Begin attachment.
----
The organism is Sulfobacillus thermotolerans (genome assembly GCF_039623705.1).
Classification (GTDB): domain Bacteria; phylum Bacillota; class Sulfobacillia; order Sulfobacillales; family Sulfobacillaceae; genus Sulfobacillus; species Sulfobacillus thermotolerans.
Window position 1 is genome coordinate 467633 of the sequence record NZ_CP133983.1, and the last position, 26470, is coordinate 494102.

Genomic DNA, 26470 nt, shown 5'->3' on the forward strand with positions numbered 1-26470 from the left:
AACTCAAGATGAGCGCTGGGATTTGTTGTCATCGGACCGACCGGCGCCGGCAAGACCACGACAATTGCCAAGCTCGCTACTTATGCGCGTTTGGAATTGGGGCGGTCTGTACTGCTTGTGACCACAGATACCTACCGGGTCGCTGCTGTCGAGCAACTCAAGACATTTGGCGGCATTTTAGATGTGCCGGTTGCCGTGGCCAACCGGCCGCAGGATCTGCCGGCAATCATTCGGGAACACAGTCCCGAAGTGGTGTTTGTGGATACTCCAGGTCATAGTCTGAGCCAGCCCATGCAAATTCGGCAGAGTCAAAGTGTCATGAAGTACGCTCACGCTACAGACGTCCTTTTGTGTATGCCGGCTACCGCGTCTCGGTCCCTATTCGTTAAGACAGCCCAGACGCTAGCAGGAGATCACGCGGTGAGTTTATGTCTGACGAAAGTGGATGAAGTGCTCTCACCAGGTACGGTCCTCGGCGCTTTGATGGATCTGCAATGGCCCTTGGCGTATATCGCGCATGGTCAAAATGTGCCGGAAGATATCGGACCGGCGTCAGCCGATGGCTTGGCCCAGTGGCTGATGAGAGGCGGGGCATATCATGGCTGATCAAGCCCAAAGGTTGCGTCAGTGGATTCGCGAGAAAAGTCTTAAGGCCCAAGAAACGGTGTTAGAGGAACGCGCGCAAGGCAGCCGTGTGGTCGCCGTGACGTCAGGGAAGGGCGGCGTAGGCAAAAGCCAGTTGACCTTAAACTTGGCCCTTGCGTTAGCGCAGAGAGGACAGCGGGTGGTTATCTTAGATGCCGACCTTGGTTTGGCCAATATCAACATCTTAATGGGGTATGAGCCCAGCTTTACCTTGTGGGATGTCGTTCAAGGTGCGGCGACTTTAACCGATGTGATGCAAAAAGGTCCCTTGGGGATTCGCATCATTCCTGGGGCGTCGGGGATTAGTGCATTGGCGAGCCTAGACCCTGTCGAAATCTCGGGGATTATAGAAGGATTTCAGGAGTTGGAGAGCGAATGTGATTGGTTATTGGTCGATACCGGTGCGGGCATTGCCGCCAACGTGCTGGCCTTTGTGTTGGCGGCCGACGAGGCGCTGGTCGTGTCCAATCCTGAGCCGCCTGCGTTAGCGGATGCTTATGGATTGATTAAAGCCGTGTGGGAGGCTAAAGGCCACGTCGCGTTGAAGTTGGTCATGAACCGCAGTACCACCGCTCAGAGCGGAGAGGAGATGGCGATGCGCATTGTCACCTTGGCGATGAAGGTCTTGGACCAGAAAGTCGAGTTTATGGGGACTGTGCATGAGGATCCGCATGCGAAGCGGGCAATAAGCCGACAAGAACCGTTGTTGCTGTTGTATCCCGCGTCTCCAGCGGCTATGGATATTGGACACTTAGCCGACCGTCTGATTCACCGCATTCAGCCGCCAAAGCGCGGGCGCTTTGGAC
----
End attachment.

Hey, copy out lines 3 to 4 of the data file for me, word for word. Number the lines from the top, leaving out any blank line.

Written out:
Window position 1 is genome coordinate 467633 of the sequence record NZ_CP133983.1, and the last position, 26470, is coordinate 494102.

Genomic DNA, 26470 nt, shown 5'->3' on the forward strand with positions numbered 1-26470 from the left: